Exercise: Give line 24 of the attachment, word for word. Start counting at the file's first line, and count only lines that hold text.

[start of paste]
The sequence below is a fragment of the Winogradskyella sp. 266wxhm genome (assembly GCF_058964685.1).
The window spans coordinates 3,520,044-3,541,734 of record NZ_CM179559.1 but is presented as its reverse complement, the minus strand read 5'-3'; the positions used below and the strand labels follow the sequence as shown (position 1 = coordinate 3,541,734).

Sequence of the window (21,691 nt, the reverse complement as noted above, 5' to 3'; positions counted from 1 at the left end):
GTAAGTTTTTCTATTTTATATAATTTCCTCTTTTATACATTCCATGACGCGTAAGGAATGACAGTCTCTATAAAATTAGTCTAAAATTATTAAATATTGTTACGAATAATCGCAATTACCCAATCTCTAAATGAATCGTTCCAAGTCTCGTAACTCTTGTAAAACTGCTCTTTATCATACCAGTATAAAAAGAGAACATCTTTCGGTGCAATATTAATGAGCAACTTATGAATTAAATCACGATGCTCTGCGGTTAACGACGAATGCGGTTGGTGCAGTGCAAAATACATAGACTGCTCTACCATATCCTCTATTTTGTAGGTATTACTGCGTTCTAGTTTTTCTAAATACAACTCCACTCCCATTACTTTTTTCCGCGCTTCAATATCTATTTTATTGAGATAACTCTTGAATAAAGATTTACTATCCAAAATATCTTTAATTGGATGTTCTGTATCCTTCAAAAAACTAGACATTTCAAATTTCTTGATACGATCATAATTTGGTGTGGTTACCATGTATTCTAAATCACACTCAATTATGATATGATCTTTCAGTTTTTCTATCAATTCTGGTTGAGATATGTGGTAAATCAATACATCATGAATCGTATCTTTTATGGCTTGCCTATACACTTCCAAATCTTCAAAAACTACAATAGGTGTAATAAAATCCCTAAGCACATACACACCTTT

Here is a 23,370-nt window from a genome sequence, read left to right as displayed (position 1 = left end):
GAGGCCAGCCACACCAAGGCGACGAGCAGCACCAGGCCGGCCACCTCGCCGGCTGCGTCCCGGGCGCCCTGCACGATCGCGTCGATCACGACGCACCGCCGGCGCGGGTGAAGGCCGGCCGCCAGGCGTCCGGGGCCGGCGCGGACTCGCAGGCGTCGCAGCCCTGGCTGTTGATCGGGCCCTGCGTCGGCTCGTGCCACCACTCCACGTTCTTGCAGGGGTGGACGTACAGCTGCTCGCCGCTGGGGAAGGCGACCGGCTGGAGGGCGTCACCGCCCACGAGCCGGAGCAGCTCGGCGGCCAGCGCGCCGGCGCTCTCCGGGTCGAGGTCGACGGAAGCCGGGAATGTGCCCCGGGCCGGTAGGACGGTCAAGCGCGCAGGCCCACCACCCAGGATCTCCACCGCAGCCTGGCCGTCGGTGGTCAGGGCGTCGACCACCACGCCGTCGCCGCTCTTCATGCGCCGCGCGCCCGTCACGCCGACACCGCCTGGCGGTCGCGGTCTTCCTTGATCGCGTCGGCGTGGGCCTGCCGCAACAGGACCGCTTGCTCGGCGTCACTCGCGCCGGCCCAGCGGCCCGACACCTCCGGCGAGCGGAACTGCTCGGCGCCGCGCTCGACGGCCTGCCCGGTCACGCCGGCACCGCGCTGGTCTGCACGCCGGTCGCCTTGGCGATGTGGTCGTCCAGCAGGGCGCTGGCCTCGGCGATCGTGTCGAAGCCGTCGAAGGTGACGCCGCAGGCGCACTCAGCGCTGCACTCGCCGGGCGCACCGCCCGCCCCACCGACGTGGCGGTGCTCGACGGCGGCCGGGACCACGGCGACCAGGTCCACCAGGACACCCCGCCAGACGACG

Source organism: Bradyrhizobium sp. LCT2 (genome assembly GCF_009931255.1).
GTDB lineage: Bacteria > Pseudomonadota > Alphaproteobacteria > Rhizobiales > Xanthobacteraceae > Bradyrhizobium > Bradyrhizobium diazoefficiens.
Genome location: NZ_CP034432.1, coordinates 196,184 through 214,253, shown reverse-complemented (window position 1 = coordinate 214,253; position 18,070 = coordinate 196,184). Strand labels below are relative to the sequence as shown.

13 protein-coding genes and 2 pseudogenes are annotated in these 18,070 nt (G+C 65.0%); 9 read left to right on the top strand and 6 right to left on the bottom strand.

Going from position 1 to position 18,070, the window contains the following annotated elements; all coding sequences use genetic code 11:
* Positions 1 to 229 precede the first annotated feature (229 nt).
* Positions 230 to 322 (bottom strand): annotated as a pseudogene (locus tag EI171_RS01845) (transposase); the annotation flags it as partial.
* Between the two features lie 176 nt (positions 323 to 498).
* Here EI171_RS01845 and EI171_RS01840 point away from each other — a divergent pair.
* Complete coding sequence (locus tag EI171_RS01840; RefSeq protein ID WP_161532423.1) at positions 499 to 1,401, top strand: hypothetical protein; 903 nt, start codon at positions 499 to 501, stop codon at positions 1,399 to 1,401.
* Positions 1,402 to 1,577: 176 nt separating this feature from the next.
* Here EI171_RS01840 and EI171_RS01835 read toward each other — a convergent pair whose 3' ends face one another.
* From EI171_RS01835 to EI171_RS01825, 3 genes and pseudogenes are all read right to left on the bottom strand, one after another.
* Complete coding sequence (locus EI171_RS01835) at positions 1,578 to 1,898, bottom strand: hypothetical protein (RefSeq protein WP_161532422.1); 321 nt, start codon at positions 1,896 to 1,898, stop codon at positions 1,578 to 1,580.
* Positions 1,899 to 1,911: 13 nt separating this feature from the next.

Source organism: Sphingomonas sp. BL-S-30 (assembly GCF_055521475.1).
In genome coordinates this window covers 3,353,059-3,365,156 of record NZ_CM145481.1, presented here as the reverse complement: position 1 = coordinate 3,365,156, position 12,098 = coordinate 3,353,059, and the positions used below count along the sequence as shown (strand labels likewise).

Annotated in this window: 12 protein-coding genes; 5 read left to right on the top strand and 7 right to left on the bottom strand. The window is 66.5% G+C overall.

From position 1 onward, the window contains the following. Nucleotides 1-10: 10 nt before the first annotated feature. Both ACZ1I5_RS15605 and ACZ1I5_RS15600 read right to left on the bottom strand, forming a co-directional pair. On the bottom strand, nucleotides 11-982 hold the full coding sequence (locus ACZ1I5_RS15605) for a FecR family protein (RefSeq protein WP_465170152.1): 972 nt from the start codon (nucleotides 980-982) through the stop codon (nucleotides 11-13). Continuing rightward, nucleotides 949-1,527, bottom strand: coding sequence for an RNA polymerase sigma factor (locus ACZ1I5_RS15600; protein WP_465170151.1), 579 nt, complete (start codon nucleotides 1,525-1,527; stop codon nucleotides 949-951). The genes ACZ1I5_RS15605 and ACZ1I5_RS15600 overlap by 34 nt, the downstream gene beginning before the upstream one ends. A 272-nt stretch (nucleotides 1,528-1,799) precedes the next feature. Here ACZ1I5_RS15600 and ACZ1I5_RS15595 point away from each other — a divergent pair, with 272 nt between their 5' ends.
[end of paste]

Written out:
Annotated in this window: 12 protein-coding genes; 5 read left to right on the top strand and 7 right to left on the bottom strand. The window is 66.5% G+C overall.